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Sen. Mitt Romney, R-Utah, waits to participate in a mock swearing-in ceremony in the Old Senate Chamber on Capitol Hill in Washington, Thursday, Jan. 3, 2019, as the 116th Congress begins. (AP Photo/Andrew Harnik)


Yesterday, Mitt Romney gave a floor speech in the Senate on the situation in Syria. Perhaps to the surprise of no one, Romney used the opportunity to lambaste President Trump.

(Read the full speech)

I’m going to take the key elements and address them.

Let me briefly recount what’s happened in the past seven days since the U.S. announced our withdrawal. The Kurds, suffering loss of life and property, have allied with Assad. Russia has assumed control of our previous military positions, and the U.S. has been forced in many cases to bomb some of our own facilities to prevent their appropriation by Russia and Turkey.

This misrepresents the entire situation. The Kurds in question, those affiliated with PKK/YPG, are not uniquely allied to the United States. They have been allied with Assad and Russia and Iran since the very beginning. Why? Because fighting ISIS lets them build up brownie points with the Damascus regime, whatever that ultimately ends up being, in attempting to gain some degree of autonomy within the borders of Syria. The people being lambasted in the media as “Turkish backed militias” are actually the Free Syrian Army who are also armed and supported by us. The bases we’re evacuating are not “our bases.” They aren’t covered by a Status of Forces Agreement or any kind of treaty or executive agreement. They are combat outposts in an area where, not very long ago, most of Congress agreed we had no legal authority to be.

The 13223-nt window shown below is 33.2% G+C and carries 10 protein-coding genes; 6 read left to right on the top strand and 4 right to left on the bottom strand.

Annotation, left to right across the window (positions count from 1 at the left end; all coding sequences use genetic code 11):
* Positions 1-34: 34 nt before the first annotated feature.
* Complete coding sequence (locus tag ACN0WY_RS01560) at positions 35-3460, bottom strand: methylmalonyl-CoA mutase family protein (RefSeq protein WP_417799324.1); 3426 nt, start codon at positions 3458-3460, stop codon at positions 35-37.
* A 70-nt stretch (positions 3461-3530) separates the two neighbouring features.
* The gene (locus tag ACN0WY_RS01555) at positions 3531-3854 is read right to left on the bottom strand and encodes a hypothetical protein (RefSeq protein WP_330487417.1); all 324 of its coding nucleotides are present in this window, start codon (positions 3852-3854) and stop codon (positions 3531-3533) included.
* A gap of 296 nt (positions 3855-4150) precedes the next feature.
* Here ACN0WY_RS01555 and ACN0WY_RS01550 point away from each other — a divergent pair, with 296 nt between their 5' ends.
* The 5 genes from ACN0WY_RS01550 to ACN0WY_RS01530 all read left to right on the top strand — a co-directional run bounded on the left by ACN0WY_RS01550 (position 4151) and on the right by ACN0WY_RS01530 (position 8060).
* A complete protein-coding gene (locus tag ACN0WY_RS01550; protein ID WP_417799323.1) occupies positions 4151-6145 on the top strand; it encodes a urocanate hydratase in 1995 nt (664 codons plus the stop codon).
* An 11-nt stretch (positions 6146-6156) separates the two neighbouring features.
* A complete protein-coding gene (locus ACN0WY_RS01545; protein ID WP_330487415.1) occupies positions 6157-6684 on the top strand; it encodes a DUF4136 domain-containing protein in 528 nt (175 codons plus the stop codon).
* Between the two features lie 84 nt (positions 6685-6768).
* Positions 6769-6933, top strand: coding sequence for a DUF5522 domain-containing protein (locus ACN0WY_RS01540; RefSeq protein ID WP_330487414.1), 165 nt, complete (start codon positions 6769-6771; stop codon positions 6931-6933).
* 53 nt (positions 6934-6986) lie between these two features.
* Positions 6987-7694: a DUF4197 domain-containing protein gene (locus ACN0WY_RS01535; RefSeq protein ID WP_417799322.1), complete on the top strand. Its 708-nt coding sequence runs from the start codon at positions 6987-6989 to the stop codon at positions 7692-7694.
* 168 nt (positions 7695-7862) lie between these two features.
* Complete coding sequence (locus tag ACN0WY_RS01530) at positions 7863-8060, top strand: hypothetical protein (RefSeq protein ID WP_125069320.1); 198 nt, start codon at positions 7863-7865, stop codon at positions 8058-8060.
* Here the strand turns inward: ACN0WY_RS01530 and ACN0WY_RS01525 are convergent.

Further, the ceasefire does not change the fact that America has abandoned an ally. Adding insult to dishonor, the Administration speaks cavalierly, even flippantly—even as our ally has suffered death and casualty, their homes have been burned, and their families have been torn apart.